God had to give all His children finite reasoning and understanding because every child of God had to be made partly finite. There's something about having infinite reasoning that is one and the same with being fully infinite, and only God can be fully infinite, see for instance Matt 24:36 "But of that day and hour no one knows, not even the angels of heaven, but My Father only". Also see Ecclesiastes 3:11 "God has set eternity in the human heart; yet no one can fathom what God has done from beginning to end". I.e. our soul is infinite, but our reasoning is finite, because only God can be fully infinite.

There's a question of how we can have our own personality if we're actually borrowing our soul from God. I would speculate that as long as not all of infinity is used (i.e. all of God), then God can reuse infinity as many times as He wants to make many creatures. And that through our finite body and infinite soul interacting we take on our own personality different to God's.

But is there any need for a soul? Can't the brain account for why people act the way they do?

Well, just because we see our brain working when we make decisions doesn't mean that the brain is all that a human is. God needs to connect the finite to the infinite to make creatures, because creatures cannot be all-infinite. We must get our reasoning from something in the finite world, so why not use the brain as the source of finite reasoning and knowledge in humans? So clearly God has to give the brain a lot to do, since it is responsible for our reasoning, knowledge, and carrying out the free choices that we make through our soul. When we look at the brain doing lots of things, we're really looking at the brain doing its required tasks as the finite aspect of humanity, whereas we cannot look at the soul, as that's actually infinite (and yet infinity is all around us as shown by Zeno's paradox).

Wait a second, if we get the stuff that makes us like God from the infinite soul, then that means we get feeling from the soul. But don't we get feeling from the brain?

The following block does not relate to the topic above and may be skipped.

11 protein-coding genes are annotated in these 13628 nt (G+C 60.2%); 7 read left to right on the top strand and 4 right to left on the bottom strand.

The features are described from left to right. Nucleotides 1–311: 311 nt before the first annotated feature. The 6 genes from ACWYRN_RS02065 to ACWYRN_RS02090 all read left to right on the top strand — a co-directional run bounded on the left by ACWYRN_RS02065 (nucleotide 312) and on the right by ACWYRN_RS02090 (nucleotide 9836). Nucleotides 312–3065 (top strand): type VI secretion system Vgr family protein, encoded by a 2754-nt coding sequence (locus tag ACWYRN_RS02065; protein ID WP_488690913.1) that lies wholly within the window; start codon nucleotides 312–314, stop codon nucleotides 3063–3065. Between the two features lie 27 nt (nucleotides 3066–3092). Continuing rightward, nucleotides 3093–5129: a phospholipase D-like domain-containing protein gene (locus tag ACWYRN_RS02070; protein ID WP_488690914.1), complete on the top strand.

Not in the way that we might think. God wanted to put something in our brains that would allow us to react quickly and easily when something happened in the physical world. So when a person reacts to pain, God wanted there to be something in the brain that would allow a quick response to pain. God wants our bodies to have automatic responses, to deal quickly and easily with situations that come up. And that requires circuitry in the brain that deals with emotions and feelings more generally. But I don't think that the circuitry in the brain actually does feel anything, I think it's just like the circuitry in a computer, only organic and a lot more complicated. It only helps our bodies react/act when we make choices in the infinite world. The circuitry itself feels nothing, any more than a box or a couch feels anything.

God has also given infinite souls to animals and other living things so that they can feel things. We can know this because our moral intuitions tell us that animals need to be protected, that come from God. They are given much less understanding of the things of God, however (Job 39:13-17).


Friday, January 02, 2009

The Trinity

Part of a forum post

...I find the idea of simplicity in infinity is interesting because (as an aside) it makes sense of the trinity (to me). In finite logic 1 + 1 = 2. So one orange plus another orange equals two oranges. Now what happens if you apply finite logic to infinity? We don't know the value of infinity, so let's just say that infinity = 'X' and leave 'X' undefined. According to the logic in the orange example, 'X' + 'X' + 'X' = 3X. But infinity always has the same value. So 'X' + 'X' + 'X' also equals 'X'. That implies that 3 = 1. I think that when we look at our infinite God with finite reasoning we always see three equal Gods, but they would really be one if we looked at them with infinite reasoning.